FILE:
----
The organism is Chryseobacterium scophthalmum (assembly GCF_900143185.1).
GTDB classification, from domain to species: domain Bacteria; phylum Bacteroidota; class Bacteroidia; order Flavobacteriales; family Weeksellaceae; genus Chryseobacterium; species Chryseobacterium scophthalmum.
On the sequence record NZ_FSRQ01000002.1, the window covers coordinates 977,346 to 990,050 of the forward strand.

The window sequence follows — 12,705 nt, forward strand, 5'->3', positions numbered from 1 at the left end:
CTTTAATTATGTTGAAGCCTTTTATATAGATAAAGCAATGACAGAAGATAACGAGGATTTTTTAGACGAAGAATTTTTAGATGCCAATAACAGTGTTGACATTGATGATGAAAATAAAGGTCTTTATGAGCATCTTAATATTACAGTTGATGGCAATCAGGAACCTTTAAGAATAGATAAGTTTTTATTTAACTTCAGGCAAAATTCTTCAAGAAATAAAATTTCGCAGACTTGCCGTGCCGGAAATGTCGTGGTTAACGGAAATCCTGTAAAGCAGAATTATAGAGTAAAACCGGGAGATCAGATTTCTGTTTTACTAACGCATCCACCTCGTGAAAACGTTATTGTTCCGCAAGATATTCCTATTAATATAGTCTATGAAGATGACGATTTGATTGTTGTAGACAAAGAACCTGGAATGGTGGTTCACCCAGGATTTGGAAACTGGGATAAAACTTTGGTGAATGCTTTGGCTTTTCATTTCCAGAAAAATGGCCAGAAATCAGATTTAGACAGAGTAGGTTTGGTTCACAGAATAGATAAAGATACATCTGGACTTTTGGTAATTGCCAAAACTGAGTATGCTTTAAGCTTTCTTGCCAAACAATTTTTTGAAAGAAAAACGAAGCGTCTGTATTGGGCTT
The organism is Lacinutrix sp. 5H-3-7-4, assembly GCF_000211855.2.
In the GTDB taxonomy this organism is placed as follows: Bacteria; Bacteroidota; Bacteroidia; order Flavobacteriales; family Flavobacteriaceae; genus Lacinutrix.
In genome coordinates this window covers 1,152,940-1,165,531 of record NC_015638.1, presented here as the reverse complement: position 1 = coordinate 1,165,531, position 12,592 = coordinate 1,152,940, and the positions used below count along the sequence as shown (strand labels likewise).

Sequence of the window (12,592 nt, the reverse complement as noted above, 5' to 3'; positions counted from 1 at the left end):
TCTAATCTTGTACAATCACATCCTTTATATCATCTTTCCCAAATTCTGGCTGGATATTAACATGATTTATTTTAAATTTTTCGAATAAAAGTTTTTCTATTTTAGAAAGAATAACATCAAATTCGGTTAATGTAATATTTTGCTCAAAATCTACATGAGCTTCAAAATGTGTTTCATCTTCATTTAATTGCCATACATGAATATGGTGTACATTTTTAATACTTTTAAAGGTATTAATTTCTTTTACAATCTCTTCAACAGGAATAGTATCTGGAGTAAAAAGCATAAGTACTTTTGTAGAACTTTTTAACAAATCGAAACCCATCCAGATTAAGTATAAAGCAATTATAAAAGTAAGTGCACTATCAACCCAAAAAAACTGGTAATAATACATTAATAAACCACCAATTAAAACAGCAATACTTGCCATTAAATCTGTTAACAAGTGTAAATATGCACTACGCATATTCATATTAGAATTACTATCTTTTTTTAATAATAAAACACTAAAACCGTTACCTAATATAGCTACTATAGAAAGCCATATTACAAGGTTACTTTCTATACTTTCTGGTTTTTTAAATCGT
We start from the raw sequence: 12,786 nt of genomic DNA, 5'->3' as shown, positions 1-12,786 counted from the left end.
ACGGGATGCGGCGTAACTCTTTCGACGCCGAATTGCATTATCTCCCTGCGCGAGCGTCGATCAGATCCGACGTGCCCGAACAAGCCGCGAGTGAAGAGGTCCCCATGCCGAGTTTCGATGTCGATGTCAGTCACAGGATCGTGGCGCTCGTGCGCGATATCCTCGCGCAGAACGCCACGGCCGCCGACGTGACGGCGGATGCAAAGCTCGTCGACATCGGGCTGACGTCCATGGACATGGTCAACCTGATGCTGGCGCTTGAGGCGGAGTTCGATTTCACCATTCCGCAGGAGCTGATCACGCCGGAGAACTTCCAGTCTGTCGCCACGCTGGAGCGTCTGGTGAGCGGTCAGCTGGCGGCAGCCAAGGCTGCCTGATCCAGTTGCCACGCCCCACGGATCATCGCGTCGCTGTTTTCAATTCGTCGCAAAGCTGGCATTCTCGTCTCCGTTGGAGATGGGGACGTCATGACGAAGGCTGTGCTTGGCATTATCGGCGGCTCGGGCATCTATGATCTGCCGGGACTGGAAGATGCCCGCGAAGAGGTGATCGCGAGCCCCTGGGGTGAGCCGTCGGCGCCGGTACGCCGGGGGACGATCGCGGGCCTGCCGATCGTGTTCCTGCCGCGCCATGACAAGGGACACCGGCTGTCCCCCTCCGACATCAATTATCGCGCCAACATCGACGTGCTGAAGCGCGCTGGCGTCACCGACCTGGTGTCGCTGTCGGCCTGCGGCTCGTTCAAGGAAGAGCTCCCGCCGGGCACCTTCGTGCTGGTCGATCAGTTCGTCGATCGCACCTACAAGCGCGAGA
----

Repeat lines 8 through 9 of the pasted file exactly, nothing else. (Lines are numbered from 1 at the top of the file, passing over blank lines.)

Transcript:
In genome coordinates this window covers 1,152,940-1,165,531 of record NC_015638.1, presented here as the reverse complement: position 1 = coordinate 1,165,531, position 12,592 = coordinate 1,152,940, and the positions used below count along the sequence as shown (strand labels likewise).

Sequence of the window (12,592 nt, the reverse complement as noted above, 5' to 3'; positions counted from 1 at the left end):